A few weeks ago, I got my copy of my favorite show ever on DVD, thirtysomething. It aired in the 80s and ended in '91, but they're just now getting around to releasing it. If you're not familiar with it, it's basically about a group of friends in their 30s, going through all the sometimes mundane, sometimes earth-shattering stuff of life together.
In one episode near the end of the series, one of the main characters has died, and another character remarks, "I guess this is how it's going to be the older we get--just marking time between the funerals."
Tonight I'll be attending a funeral--not of a close friend, but of someone I once knew. His name was Barry Trowbridge. My brother and I went to youth group with the girl who would become his wife. They were active in the church where I grew up.
The best memories I have are of Barry singing. He had the most beautiful tenor voice. At church on Christmas Sunday one year, he sang "Bethlehem Morning," and when he finished I think everyone in the congregation was too awed and stunned to do anything. Chuck leaned over to me and whispered loudly, "Barry ROCKS!"
One month before Darren and I got married, the guy who was supposed to sing at our wedding unexpectedly said he couldn't do it. I was in a panic, and my mom said, "Why don't you call Barry and see if he'll sing?"
He said he'd gladly do it and ended up singing three songs for us, "Holy, Holy, Holy," "Be Thou My Vision," and a song from a musical, "How Blest We Are." We were a little nervous about asking him to do that one, since it's not typical wedding fare, and it's a black gospel song. "No problem, we did "Big River" [the musical it was from] in college," Barry said. And let me tell you, he nailed it when he sang.
A few years ago (when he was 40), Barry had some chest pains and visited his doctor who told him he was morbidly obese and need to lose weight and exercise. He said, "That’s when God showed me the verses in 1 Corinthians 6: Don’t you realize that your body is the temple of the Holy Spirit, who lives in you and was given to you by God? You do not belong to yourself, for God bought you with a high price. So you must honor God with your body. After that point, I finally realized that physical appearance and health weren’t perfect motivators, and were both prone to backslides and failures. However, treating my body as God’s holy temple was constant, and would also be motivating, because it was a way to give God glory. With a new sense of truth about what was important, I changed course–I really tried from that point forward to give God my exercise sessions, give Him my meals, and give Him the glory when the pounds came off."
He lost at least 60 pounds and began running, both to exercise and in 5ks. This past Saturday morning, he went out for a run at Herrick Lake in Wheaton. While he was driving home, he had a heart attack, lost control of his car, and died instantly. He was 43 years old and left behind his wife of 18 years and two daughters, ages 14 and 8.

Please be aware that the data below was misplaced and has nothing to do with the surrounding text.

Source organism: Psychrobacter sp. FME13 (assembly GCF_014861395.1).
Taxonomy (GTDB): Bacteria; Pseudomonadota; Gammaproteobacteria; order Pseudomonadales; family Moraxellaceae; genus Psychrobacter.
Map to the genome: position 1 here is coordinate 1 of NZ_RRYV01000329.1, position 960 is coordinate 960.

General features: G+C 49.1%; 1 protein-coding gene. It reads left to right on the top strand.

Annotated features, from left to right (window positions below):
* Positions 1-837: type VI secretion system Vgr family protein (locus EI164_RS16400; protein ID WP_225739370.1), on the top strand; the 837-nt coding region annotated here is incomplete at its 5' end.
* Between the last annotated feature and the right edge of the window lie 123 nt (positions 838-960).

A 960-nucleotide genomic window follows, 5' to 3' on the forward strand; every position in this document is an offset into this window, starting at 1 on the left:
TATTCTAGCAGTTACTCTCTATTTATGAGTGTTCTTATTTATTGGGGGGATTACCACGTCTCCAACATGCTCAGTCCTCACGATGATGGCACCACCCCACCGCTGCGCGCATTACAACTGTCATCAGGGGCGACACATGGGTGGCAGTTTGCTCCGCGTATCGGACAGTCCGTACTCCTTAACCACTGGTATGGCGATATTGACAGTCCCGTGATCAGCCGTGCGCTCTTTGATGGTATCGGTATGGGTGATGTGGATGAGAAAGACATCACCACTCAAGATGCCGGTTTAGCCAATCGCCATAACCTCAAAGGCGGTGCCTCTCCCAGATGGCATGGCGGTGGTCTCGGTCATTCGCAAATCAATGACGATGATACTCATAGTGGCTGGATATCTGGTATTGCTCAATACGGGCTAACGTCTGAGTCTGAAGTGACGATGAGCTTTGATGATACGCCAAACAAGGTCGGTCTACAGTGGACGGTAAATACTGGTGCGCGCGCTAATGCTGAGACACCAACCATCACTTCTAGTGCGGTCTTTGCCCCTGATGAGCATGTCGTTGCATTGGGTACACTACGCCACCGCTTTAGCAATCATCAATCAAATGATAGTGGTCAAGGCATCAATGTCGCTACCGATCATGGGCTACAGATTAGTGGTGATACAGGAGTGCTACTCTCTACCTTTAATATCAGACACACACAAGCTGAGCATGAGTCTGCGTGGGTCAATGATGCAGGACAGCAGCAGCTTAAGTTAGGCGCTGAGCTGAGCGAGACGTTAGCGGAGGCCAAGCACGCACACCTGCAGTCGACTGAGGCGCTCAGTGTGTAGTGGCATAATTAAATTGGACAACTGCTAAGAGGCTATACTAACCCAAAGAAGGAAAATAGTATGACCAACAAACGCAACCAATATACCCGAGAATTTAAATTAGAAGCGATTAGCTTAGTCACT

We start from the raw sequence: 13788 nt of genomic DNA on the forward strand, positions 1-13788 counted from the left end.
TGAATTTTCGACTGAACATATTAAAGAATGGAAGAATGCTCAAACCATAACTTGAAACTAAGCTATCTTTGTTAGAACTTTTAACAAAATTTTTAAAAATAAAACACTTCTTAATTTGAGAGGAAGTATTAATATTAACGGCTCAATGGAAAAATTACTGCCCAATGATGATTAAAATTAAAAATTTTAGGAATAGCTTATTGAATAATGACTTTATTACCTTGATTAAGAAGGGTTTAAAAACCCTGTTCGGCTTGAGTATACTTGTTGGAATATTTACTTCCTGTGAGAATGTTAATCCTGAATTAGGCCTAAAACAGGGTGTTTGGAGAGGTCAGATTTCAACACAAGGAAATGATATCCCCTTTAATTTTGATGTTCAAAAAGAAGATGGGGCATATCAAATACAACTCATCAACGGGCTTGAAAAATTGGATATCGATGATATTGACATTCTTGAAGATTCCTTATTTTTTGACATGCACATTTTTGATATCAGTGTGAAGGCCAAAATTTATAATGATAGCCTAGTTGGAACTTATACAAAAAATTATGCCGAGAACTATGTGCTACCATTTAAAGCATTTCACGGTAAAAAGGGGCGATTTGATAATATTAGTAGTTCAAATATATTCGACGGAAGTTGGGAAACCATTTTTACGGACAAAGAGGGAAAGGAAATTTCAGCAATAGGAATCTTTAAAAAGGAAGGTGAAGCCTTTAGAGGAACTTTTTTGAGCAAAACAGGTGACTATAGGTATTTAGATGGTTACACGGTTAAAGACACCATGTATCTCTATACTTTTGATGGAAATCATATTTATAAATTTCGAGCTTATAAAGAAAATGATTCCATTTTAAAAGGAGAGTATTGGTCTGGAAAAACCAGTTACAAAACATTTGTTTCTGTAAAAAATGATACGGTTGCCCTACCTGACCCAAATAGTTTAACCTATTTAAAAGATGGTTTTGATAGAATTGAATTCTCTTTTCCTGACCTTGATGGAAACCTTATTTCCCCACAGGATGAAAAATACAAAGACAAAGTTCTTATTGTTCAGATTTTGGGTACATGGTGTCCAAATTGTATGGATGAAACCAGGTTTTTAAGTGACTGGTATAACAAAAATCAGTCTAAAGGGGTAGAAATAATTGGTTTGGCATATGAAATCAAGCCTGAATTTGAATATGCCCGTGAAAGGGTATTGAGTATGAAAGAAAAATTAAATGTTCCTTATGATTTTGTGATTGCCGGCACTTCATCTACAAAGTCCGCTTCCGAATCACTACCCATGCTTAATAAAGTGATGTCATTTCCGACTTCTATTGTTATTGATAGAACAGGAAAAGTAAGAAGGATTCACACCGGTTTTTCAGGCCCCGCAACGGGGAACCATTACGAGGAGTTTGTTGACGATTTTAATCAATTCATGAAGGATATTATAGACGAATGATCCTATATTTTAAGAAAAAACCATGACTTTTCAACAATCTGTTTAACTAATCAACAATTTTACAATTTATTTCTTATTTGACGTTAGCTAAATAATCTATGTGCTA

There is another episode of thirtysomething in which someone states, "If a writer disappears, no one notices. But if a husband or a father or a friend disappears, that leaves a very big hole." As evidenced by the facebook page set up in memory of him, Barry has left a significant hole in his absence. Many people have commented on his gentleness, his kindness, his sense of humor, his commitment to God, his love for his family and friends. Someone wrote about a screensaver he had on his computer at work to remind himself to eat well, "You shall have no doughnut before me." And of course everyone remembers his wonderful voice. In fact, you can see him singing the national anthem at a White Sox game here.
Probably my favorite comment came on Sunday from someone who sang in choir with him and said she would mark a note in her score "LTB" (Listen To Barry) if she was having trouble finding the right one. She went on to say, "I bet Barry is the featured soloist in Glory today. Hallelujah!"
So even though I didn't know him that well, tonight I'll be attending his service in order to, as my friend Julie put it best, "say a thank-you for all of the joy, inspiration, peace, and comfort he brought to others over the years."
When I've thought of our wedding these past 14 or so years, I have always remembered Barry and how he truly elevated that service with his beautiful singing. Now whenever I think of that day, I'll also remember how while he was on Earth, Barry didn't just mark time--he loved God and his family, he fought his battles bravely, and he ran the race well.
II Timothy 4:7,8 "I have fought the good fight, I have finished the race, I have kept the faith. Now there is in store for me the crown of righteousness, which the Lord, the righteous Judge, will award to me on that day—and not only to me, but also to all who have longed for his appearing."